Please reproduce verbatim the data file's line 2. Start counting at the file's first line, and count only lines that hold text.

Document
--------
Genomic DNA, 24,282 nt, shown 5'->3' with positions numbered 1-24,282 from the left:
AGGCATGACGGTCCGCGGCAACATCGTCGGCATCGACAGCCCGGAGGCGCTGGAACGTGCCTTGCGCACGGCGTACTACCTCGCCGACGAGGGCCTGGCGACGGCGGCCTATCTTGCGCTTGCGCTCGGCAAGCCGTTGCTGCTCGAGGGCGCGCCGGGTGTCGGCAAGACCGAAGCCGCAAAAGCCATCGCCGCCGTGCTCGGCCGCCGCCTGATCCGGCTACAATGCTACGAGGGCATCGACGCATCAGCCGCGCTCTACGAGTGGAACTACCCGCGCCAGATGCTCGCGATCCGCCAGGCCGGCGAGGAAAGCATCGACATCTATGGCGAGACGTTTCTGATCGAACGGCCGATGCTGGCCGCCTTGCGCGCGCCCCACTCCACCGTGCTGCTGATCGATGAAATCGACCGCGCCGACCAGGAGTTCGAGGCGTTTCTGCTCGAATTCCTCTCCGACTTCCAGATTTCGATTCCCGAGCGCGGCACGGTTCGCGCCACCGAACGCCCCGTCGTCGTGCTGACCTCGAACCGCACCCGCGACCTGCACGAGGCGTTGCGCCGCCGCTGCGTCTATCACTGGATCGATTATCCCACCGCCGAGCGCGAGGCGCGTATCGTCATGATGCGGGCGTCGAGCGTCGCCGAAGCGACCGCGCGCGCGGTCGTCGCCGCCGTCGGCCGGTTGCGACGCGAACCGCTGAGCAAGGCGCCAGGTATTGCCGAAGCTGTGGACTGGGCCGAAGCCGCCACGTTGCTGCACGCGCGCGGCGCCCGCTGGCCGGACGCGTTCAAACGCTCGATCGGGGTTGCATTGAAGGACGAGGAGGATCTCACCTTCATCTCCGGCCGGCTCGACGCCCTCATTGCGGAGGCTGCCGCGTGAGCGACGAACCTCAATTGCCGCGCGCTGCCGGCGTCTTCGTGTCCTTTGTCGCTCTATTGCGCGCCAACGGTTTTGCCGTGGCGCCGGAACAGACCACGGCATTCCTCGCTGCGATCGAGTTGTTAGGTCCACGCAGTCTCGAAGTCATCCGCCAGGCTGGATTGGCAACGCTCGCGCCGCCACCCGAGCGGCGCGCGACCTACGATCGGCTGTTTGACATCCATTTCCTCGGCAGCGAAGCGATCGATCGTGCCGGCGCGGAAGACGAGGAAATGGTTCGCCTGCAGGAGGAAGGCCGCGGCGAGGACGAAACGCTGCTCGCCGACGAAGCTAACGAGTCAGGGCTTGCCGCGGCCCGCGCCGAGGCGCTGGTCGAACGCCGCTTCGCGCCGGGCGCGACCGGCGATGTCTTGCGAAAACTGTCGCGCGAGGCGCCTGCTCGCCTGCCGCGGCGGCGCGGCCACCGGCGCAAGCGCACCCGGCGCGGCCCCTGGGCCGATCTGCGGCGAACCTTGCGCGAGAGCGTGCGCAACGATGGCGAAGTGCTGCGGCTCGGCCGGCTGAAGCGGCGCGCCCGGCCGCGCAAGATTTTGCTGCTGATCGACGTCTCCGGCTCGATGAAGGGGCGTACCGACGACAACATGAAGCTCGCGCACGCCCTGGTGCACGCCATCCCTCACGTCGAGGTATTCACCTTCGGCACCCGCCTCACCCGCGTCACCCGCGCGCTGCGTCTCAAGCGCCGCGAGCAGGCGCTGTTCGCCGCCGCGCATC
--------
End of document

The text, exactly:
AGGCATGACGGTCCGCGGCAACATCGTCGGCATCGACAGCCCGGAGGCGCTGGAACGTGCCTTGCGCACGGCGTACTACCTCGCCGACGAGGGCCTGGCGACGGCGGCCTATCTTGCGCTTGCGCTCGGCAAGCCGTTGCTGCTCGAGGGCGCGCCGGGTGTCGGCAAGACCGAAGCCGCAAAAGCCATCGCCGCCGTGCTCGGCCGCCGCCTGATCCGGCTACAATGCTACGAGGGCATCGACGCATCAGCCGCGCTCTACGAGTGGAACTACCCGCGCCAGATGCTCGCGATCCGCCAGGCCGGCGAGGAAAGCATCGACATCTATGGCGAGACGTTTCTGATCGAACGGCCGATGCTGGCCGCCTTGCGCGCGCCCCACTCCACCGTGCTGCTGATCGATGAAATCGACCGCGCCGACCAGGAGTTCGAGGCGTTTCTGCTCGAATTCCTCTCCGACTTCCAGATTTCGATTCCCGAGCGCGGCACGGTTCGCGCCACCGAACGCCCCGTCGTCGTGCTGACCTCGAACCGCACCCGCGACCTGCACGAGGCGTTGCGCCGCCGCTGCGTCTATCACTGGATCGATTATCCCACCGCCGAGCGCGAGGCGCGTATCGTCATGATGCGGGCGTCGAGCGTCGCCGAAGCGACCGCGCGCGCGGTCGTCGCCGCCGTCGGCCGGTTGCGACGCGAACCGCTGAGCAAGGCGCCAGGTATTGCCGAAGCTGTGGACTGGGCCGAAGCCGCCACGTTGCTGCACGCGCGCGGCGCCCGCTGGCCGGACGCGTTCAAACGCTCGATCGGGGTTGCATTGAAGGACGAGGAGGATCTCACCTTCATCTCCGGCCGGCTCGACGCCCTCATTGCGGAGGCTGCCGCGTGAGCGACGAACCTCAATTGCCGCGCGCTGCCGGCGTCTTCGTGTCCTTTGTCGCTCTATTGCGCGCCAACGGTTTTGCCGTGGCGCCGGAACAGACCACGGCATTCCTCGCTGCGATCGAGTTGTTAGGTCCACGCAGTCTCGAAGTCATCCGCCAGGCTGGATTGGCAACGCTCGCGCCGCCACCCGAGCGGCGCGCGACCTACGATCGGCTGTTTGACATCCATTTCCTCGGCAGCGAAGCGATCGATCGTGCCGGCGCGGAAGACGAGGAAATGGTTCGCCTGCAGGAGGAAGGCCGCGGCGAGGACGAAACGCTGCTCGCCGACGAAGCTAACGAGTCAGGGCTTGCCGCGGCCCGCGCCGAGGCGCTGGTCGAACGCCGCTTCGCGCCGGGCGCGACCGGCGATGTCTTGCGAAAACTGTCGCGCGAGGCGCCTGCTCGCCTGCCGCGGCGGCGCGGCCACCGGCGCAAGCGCACCCGGCGCGGCCCCTGGGCCGATCTGCGGCGAACCTTGCGCGAGAGCGTGCGCAACGATGGCGAAGTGCTGCGGCTCGGCCGGCTGAAGCGGCGCGCCCGGCCGCGCAAGATTTTGCTGCTGATCGACGTCTCCGGCTCGATGAAGGGGCGTACCGACGACAACATGAAGCTCGCGCACGCCCTGGTGCACGCCATCCCTCACGTCGAGGTATTCACCTTCGGCACCCGCCTCACCCGCGTCACCCGCGCGCTGCGTCTCAAGCGCCGCGAGCAGGCGCTGTTCGCCGCCGCGCATC